Winter survival shelters you should know how to build
Makeshift habitats can help you survive a crisis during the coldest months of the year.
This story was originally featured on Outdoor Life.
In a winter wilderness emergency, there’s no question that finding or building shelter is going to be your top priority (unless someone in your party requires urgent first aid). In the bone-aching cold, hypothermia can begin to take hold within minutes, and in severe weather conditions, the cold can be fatal within a few hours if there isn’t some type of shelter defense from the elements. So when you need to protect yourself from the elements, find yourself wet or poorly dressed in the winter wilds, or you’re just stuck somewhere unexpectedly for the night, you need to be able to build a shelter using accessible materials and the landscape. Thankfully, there are a number of survival shelter designs you can build with a few tools (or none) on the frozen winter landscape. Here’s a quick look at just a few.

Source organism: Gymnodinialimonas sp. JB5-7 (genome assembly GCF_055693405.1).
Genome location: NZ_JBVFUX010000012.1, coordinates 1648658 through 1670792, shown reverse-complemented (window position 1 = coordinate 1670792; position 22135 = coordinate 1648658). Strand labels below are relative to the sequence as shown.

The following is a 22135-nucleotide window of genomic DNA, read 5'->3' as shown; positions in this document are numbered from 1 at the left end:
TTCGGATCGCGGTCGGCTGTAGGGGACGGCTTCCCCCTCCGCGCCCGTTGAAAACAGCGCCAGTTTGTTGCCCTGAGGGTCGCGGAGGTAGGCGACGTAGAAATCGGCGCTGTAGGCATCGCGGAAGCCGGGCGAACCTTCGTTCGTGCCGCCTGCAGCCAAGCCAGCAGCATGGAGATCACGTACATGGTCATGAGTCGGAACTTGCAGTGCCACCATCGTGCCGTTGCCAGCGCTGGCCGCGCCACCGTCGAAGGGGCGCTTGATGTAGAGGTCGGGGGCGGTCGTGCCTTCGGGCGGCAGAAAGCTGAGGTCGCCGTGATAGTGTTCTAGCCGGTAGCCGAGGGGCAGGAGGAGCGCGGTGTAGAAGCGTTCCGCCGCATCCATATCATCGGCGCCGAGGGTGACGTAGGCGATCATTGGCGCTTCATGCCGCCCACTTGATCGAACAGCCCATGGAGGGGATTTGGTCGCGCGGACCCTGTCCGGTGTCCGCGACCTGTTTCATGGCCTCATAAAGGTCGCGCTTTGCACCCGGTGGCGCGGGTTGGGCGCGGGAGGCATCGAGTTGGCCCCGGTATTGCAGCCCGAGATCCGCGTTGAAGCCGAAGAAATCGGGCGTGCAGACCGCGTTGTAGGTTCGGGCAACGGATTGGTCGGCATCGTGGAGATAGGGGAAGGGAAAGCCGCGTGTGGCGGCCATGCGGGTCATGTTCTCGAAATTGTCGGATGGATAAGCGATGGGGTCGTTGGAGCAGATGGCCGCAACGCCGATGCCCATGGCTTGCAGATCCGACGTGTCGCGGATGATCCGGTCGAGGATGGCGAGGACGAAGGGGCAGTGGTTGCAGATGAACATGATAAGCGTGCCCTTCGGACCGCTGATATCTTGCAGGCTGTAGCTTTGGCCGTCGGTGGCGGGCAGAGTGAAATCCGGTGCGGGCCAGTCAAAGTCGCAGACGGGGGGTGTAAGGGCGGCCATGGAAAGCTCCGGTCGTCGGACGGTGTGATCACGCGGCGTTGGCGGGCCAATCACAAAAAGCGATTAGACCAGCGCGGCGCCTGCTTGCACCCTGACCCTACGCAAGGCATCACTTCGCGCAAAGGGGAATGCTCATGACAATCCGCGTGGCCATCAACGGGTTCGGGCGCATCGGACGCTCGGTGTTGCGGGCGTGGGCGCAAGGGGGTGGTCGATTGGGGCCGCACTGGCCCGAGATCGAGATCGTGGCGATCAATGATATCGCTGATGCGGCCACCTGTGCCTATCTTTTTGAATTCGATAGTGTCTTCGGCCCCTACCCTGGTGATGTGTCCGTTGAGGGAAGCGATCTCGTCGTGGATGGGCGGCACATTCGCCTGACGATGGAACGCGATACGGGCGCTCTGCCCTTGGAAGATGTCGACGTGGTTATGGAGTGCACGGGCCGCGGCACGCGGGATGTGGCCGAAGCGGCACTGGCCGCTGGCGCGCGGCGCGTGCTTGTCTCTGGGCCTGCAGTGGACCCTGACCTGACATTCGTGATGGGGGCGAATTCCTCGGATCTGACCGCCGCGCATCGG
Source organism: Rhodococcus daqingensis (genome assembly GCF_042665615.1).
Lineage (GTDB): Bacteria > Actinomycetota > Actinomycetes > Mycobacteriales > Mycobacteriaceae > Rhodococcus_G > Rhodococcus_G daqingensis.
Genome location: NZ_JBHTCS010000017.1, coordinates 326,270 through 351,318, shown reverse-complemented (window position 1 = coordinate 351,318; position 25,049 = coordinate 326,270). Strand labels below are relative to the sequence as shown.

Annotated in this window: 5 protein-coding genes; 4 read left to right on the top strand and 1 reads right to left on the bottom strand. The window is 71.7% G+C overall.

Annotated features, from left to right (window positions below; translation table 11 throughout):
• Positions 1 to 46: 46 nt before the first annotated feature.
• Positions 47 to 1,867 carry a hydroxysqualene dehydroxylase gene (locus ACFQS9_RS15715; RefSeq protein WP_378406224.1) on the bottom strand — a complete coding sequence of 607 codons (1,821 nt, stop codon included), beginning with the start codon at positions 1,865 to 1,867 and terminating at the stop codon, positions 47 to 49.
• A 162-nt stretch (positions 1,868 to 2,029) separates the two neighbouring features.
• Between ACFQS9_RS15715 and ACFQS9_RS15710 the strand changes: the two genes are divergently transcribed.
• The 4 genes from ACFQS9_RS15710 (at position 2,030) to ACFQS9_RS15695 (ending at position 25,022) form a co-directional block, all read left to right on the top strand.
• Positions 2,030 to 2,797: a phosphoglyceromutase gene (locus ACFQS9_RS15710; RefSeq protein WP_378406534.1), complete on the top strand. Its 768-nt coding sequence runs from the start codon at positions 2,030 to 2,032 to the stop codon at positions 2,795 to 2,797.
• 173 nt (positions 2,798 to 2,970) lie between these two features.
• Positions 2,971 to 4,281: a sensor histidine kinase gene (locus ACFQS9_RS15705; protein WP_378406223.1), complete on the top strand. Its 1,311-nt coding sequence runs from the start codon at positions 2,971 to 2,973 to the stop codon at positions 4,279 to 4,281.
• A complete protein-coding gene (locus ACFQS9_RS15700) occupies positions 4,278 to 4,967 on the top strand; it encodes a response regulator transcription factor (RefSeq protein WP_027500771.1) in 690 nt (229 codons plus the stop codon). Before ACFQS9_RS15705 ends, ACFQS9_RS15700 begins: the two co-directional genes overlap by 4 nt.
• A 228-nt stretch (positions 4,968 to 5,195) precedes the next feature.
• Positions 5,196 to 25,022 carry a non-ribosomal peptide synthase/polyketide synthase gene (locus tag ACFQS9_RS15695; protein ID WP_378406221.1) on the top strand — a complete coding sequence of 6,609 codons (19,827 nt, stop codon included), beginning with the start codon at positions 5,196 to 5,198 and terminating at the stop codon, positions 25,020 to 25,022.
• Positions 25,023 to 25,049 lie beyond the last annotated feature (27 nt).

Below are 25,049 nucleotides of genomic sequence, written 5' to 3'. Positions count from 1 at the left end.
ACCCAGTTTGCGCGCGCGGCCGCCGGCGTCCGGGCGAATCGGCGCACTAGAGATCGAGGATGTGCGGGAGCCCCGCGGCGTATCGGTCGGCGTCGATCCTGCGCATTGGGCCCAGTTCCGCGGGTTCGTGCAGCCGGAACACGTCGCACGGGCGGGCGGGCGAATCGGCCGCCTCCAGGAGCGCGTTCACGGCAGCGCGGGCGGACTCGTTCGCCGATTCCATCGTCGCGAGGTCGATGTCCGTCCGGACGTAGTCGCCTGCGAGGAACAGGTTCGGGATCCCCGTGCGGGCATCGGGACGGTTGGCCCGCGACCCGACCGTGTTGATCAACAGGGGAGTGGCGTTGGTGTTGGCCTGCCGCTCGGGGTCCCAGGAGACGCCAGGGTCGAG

An insulated tree well
In woodlands with deep snow, finding shelter can be as easy as locating a naturally occurring tree well. These are gaps or swaths of ground with a lower density of snow under evergreen trees. When the snow collects on the tree boughs (rather than under the tree), it creates a natural pit, which can be easily adapted into a shelter. If possible, dig down to the bare ground and push the snow to create a small wall around the well to block wind. Since a fire would melt the snow covered boughs overhead, your best bet for warmth is packing the well with insulating materials. If you can manage to find a few rocks in the snow, use a fire to warm them and place them in your bedding for heat.